BY DR. RANDY THOMPSON
My first introduction to Credit Union Service Organizations (CUSOs) was in 1986. I was beginning my practice as a consultant and my first client had organized a CUSO to provide investment counseling to members. This CUSO had two primary purposes; (1) to help members to make good investments, and (2) to generate income for the credit union.
Over the years I have seen a multitude of CUSOs focused on a variety of services. These have included the generation of mortgage and member business loans, indirect lending, investments services and sharing of core services. Again, in each of these cases, the primary goals were to serve members and generate income. These are notable and worthy goals.
Recently, my conversations with CEOs regarding CUSOS has shifted a bit. Yes, income generation continues to be an important objective, but with the changing nature of the credit union world (more regulations, more oversight and more requirements) the goal of CUSOs needs to expand to further support the successful operation of credit unions. That new goal that I think needs to be added is an efficient response to regulatory requirements. Let me address just a few of those requirements.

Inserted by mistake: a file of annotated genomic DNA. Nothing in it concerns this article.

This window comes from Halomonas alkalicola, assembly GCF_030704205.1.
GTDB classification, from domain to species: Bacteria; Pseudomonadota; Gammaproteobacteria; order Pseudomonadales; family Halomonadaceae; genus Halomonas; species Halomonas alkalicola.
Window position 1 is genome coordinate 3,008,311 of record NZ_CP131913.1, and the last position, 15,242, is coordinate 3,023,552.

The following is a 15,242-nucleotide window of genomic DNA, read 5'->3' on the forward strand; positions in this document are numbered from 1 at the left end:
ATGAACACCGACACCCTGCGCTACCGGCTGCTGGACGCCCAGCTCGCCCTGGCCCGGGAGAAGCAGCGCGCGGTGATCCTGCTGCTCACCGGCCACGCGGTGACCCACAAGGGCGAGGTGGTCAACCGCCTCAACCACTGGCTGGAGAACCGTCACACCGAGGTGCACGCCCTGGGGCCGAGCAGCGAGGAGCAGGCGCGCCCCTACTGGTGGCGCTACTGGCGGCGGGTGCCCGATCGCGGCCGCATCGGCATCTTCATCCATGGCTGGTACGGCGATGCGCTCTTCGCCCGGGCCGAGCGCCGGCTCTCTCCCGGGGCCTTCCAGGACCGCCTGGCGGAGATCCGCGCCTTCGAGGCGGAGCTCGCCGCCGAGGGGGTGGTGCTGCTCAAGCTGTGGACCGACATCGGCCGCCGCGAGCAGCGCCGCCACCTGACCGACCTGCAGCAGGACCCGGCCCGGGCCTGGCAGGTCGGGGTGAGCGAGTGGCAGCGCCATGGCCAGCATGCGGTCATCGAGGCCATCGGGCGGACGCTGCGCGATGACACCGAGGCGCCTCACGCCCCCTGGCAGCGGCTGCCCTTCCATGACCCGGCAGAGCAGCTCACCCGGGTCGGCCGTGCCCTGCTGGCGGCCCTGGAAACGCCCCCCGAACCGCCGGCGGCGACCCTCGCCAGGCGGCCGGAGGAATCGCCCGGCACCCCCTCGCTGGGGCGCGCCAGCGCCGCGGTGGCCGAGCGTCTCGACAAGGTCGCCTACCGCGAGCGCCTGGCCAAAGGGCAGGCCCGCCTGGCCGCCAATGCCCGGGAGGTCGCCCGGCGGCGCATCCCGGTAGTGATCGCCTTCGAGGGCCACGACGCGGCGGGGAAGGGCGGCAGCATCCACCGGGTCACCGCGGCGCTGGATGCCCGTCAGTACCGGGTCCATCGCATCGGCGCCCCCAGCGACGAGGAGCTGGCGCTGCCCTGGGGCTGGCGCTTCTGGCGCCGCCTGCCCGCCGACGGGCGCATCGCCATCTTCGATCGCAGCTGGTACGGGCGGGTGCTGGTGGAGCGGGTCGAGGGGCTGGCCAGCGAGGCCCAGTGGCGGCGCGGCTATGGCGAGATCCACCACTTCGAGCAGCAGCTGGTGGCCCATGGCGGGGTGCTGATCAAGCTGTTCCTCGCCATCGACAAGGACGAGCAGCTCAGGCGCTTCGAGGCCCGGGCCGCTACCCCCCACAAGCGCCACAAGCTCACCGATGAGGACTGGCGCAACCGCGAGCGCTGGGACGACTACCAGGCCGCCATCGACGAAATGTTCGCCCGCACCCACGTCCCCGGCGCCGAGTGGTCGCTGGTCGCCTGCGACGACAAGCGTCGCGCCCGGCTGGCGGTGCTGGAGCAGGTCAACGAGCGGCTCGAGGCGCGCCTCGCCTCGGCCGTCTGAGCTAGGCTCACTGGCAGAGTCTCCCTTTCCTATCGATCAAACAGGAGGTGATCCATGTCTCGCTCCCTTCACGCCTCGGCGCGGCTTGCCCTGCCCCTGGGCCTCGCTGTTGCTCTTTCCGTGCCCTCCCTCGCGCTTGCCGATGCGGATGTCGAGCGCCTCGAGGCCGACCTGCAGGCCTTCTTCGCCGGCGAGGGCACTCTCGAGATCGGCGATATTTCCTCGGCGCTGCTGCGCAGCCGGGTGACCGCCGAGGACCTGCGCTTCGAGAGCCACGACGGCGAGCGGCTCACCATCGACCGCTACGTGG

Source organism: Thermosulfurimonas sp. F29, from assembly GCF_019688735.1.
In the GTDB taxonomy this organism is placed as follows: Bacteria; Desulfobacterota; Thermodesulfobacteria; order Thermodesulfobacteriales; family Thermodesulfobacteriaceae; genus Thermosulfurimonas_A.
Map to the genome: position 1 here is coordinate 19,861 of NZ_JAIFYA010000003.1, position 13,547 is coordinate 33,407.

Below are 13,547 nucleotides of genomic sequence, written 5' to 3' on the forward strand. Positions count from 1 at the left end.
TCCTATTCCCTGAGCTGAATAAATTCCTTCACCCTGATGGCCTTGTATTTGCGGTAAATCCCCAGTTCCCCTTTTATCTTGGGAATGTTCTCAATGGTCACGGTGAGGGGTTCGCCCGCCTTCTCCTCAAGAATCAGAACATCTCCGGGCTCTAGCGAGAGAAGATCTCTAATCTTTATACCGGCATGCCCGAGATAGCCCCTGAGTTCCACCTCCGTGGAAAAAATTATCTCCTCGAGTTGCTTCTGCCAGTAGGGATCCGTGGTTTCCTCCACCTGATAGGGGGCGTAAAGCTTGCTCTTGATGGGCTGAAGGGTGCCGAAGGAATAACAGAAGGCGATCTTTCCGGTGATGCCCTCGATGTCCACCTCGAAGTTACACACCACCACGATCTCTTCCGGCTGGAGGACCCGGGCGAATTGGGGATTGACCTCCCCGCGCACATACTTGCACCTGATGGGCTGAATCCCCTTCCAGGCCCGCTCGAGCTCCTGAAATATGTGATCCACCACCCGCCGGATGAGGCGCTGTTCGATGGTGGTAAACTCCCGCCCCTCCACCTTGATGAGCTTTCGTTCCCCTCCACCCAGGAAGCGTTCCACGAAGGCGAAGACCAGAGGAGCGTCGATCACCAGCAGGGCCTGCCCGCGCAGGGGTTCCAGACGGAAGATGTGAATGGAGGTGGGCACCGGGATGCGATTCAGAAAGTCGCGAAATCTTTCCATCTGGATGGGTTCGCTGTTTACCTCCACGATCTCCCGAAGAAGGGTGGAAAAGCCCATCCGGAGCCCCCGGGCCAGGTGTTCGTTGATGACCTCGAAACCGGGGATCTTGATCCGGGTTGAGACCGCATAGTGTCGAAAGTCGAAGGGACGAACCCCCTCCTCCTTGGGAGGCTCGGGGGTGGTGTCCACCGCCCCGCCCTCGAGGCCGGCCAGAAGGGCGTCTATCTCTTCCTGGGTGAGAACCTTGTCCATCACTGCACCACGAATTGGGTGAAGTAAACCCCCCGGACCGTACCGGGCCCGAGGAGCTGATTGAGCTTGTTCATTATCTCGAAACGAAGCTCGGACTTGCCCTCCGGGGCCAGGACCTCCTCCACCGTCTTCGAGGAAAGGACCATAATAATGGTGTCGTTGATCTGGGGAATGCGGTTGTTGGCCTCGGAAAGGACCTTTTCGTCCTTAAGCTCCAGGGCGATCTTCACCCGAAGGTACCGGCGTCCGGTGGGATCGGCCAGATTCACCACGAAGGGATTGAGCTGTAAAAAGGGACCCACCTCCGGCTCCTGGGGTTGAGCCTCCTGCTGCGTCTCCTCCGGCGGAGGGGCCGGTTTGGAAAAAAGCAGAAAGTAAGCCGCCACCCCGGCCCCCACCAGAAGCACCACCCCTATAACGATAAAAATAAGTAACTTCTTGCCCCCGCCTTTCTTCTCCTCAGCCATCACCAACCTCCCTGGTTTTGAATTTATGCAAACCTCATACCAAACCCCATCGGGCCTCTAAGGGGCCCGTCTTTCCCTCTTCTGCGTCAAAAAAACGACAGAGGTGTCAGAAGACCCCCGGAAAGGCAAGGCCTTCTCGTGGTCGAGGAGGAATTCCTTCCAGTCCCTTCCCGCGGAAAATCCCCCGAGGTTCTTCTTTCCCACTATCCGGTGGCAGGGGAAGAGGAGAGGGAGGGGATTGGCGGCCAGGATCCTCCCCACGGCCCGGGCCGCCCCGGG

The first issue is the overall management of Interest Rate Risk. We all know that this is a hot button issue for NCUA. Identifying and quantifying interest risk is a basic issue in all examinations. Credit Unions are required to select and implement a system that is appropriate for their respective balance sheets. They are also required to use that system to set appropriate IRR limits, and then model the impact of new products and services on IRR “prior to implementation of the offering”.